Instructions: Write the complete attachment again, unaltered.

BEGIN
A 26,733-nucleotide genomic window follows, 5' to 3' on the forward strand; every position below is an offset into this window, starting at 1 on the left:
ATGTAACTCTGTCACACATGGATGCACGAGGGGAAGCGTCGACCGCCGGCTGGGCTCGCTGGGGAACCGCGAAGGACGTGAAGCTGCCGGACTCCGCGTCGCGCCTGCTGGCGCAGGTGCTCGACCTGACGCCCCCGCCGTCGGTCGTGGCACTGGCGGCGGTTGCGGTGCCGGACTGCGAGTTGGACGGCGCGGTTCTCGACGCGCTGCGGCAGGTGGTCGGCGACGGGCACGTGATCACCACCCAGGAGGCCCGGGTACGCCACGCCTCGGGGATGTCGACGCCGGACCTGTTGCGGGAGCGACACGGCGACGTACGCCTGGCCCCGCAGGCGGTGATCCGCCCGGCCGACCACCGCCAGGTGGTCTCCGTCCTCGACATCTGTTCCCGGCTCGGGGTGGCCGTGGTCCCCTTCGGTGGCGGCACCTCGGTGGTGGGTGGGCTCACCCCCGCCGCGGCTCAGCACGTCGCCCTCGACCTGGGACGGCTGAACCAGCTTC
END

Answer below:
A 26,733-nucleotide genomic window follows, 5' to 3' on the forward strand; every position below is an offset into this window, starting at 1 on the left:
ATGTAACTCTGTCACACATGGATGCACGAGGGGAAGCGTCGACCGCCGGCTGGGCTCGCTGGGGAACCGCGAAGGACGTGAAGCTGCCGGACTCCGCGTCGCGCCTGCTGGCGCAGGTGCTCGACCTGACGCCCCCGCCGTCGGTCGTGGCACTGGCGGCGGTTGCGGTGCCGGACTGCGAGTTGGACGGCGCGGTTCTCGACGCGCTGCGGCAGGTGGTCGGCGACGGGCACGTGATCACCACCCAGGAGGCCCGGGTACGCCACGCCTCGGGGATGTCGACGCCGGACCTGTTGCGGGAGCGACACGGCGACGTACGCCTGGCCCCGCAGGCGGTGATCCGCCCGGCCGACCACCGCCAGGTGGTCTCCGTCCTCGACATCTGTTCCCGGCTCGGGGTGGCCGTGGTCCCCTTCGGTGGCGGCACCTCGGTGGTGGGTGGGCTCACCCCCGCCGCGGCTCAGCACGTCGCCCTCGACCTGGGACGGCTGAACCAGCTTC